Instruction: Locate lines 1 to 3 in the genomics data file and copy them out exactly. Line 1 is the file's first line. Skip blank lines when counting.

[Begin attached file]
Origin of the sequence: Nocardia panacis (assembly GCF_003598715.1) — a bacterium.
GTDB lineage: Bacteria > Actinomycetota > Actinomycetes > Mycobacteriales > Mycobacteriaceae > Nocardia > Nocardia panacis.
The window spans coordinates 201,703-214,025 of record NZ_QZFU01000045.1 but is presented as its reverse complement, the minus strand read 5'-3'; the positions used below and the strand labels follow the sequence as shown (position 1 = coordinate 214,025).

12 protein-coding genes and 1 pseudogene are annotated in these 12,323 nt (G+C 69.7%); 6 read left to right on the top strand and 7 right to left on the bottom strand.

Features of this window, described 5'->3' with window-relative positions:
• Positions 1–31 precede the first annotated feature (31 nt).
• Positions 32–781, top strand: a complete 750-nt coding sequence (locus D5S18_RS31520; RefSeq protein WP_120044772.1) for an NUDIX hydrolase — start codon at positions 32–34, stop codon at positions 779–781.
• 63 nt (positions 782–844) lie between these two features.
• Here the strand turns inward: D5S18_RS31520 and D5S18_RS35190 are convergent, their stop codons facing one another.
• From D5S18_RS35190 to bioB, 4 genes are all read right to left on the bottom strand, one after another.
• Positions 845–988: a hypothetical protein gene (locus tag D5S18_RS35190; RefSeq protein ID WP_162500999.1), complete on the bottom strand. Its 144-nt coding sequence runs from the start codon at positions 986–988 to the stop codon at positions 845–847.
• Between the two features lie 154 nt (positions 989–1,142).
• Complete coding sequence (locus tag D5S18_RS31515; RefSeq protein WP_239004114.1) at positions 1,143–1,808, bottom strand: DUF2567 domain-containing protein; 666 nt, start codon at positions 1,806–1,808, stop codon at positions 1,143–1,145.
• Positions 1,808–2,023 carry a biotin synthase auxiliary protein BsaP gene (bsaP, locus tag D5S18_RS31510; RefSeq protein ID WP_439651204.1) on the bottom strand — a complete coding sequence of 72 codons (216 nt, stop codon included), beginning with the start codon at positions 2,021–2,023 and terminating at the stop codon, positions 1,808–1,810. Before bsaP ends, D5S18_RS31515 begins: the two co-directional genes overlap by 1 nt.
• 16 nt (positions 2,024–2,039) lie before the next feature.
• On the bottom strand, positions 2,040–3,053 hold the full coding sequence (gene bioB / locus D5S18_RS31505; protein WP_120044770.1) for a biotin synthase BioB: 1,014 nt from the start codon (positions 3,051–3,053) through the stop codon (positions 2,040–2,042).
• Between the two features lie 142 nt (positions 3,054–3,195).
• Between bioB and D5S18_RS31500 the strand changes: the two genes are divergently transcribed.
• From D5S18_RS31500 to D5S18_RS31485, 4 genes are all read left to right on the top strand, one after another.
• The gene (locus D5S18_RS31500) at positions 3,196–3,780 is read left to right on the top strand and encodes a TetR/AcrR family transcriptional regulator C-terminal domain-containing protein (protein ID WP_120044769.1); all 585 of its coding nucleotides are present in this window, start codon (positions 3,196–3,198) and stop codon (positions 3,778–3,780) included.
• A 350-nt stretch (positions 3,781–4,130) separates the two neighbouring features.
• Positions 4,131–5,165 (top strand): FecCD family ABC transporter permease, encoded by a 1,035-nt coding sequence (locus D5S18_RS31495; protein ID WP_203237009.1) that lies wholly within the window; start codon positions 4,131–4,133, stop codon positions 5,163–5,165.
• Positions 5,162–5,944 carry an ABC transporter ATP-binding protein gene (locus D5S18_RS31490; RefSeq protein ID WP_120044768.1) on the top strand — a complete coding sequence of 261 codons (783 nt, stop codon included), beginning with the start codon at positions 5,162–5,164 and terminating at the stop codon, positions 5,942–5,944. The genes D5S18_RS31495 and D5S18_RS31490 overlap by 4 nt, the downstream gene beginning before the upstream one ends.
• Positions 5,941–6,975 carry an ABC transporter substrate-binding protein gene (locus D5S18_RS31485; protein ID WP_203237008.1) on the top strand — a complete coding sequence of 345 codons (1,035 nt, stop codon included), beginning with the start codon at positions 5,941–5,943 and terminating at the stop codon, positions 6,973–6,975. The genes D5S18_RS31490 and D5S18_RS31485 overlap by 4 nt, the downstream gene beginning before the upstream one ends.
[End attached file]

Origin of the sequence: Nocardia panacis (assembly GCF_003598715.1) — a bacterium.
GTDB lineage: Bacteria > Actinomycetota > Actinomycetes > Mycobacteriales > Mycobacteriaceae > Nocardia > Nocardia panacis.
The window spans coordinates 201,703-214,025 of record NZ_QZFU01000045.1 but is presented as its reverse complement, the minus strand read 5'-3'; the positions used below and the strand labels follow the sequence as shown (position 1 = coordinate 214,025).